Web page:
KUALA LUMPUR, Nov 9 — The Ministry of Health (MOH) said it is in the process of amending the Poisons Act 1952 that regulates medicines and drugs, including nicotine.
Hulu Langat MP Hasanuddin Mohd Yunus asked on November 1 if MOH would increase fines under the Poisons Act on the possession and sale of e-cigarette liquids containing nicotine to prevent vaping among youths.
The government previously announced that under Budget 2022, which was tabled in Parliament on October 29, vape and e-cigarette liquids containing nicotine would be taxed.
Regulating vaping products and e-cigarettes would mean that at the very least, the Poisons Act must be amended to authorise non-medical parties to sell nicotine, which is currently listed as a Group C poison, that can only be sold by registered pharmacists and doctors.
The government would also likely have to amend the Food Act 1983 to regulate vaping products and e-cigarettes, as the Control of Tobacco Product Regulations — empowered by Section 36 of the Food Act — only regulates conventional cigarettes and tobacco products.
Health Minister Khairy Jamaluddin, in his written reply to Hasanuddin, did not specifically state if the Poisons Act would be amended to authorise the sale of nicotine by non-medical parties.
“The Health Ministry is currently in the process of amending the Poisons Act 1952 to update the Act so that it is in line with current needs,” Khairy said.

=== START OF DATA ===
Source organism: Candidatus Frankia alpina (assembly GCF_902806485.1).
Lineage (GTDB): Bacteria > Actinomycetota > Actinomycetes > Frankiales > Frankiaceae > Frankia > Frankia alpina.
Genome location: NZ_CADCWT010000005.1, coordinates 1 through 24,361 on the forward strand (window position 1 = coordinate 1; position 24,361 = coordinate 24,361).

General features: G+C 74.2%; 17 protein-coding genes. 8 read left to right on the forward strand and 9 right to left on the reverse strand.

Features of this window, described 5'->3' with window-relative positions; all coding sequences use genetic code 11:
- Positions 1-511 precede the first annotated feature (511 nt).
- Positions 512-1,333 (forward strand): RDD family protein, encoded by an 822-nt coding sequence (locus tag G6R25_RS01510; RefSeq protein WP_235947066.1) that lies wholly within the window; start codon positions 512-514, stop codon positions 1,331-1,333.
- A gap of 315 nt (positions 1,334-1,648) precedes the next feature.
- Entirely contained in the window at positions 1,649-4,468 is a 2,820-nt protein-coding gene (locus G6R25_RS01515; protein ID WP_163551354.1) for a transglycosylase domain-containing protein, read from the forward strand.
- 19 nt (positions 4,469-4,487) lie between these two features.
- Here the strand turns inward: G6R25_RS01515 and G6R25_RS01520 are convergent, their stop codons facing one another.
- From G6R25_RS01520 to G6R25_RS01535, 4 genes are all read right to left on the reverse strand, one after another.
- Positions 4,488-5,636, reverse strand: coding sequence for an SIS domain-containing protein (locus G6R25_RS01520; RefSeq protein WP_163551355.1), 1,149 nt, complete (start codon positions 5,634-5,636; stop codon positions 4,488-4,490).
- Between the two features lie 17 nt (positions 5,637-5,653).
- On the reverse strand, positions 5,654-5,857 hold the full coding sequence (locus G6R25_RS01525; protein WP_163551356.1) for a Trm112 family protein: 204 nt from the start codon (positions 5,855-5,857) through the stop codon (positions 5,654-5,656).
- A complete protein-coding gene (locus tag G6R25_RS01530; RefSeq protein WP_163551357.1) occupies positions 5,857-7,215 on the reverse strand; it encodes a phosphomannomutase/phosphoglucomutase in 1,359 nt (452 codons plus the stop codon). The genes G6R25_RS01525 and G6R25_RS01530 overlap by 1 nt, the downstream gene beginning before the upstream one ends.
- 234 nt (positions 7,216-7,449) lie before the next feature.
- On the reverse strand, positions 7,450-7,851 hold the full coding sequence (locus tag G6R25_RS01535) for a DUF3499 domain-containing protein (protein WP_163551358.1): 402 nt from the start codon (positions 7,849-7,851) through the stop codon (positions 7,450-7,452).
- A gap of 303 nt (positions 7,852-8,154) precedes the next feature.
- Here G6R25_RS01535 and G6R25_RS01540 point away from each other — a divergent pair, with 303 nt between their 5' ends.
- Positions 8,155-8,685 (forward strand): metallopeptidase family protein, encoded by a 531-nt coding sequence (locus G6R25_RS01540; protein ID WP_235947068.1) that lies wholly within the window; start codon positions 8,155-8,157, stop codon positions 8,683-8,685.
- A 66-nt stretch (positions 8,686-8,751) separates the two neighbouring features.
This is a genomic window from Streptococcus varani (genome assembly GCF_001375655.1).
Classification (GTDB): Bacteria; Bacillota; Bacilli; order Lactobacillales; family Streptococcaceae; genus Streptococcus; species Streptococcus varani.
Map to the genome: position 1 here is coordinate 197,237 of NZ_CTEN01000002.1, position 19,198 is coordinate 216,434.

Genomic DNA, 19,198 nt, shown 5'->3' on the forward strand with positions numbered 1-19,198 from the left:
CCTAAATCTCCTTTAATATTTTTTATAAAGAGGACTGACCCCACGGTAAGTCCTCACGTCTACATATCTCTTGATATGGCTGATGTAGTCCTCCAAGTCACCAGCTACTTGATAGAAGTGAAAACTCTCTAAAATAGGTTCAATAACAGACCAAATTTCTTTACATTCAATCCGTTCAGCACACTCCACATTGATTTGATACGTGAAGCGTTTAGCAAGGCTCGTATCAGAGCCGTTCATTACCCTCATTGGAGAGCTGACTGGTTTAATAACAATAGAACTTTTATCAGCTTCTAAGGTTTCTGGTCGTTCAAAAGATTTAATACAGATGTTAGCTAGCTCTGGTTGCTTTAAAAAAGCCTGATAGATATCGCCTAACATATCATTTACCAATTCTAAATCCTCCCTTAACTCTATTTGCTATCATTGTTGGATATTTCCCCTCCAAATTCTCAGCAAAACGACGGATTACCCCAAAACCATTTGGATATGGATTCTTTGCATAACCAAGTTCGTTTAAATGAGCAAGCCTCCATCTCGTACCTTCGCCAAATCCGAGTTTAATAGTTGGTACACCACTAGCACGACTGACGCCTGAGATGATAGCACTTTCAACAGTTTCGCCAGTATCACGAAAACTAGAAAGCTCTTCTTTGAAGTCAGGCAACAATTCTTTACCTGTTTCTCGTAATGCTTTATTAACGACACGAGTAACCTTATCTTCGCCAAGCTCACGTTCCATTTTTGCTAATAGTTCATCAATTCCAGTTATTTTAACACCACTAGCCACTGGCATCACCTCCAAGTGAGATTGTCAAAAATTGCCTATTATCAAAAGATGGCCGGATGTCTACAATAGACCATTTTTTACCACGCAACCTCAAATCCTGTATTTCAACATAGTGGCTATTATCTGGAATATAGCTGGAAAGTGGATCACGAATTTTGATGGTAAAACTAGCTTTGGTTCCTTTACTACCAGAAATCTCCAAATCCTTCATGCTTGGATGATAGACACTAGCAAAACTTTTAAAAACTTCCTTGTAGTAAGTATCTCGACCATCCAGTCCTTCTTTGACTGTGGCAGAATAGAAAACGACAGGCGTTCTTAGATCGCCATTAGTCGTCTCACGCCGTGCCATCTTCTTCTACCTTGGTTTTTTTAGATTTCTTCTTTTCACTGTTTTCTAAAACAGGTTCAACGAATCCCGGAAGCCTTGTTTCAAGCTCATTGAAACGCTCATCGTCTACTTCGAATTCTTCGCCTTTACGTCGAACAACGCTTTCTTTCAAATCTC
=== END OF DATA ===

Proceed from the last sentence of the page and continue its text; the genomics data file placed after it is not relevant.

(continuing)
“These amendments involve raising the schedule of punishments, including fines for offences related to poisons.”
He reiterated that selling products containing nicotine other than for medical treatment is currently prohibited under the Poisons Act that imposes a fine of not more than RM3,000, maximum one year’s jail, or both for any offence under the law.
Tobacco control groups have opposed the government’s proposed tax on vaping products as they reiterated their call for a complete ban, but the Federation of Private Medical Practitioners Associations Malaysia (FPMPAM) maintains that vape should be seen as a tobacco harm reduction product.
The doctors’ group said while nicotine is the addictive substance in tobacco, the main cause of harm comes from tar and other toxins in the smoke produced from burning of tobacco.
“The taxation levels for tobacco harm reduction (THR) products in Malaysia must remain risk-proportionate, benchmarked against high-risk products such as cigarettes,” said FPMPAM president Dr Steven Chow.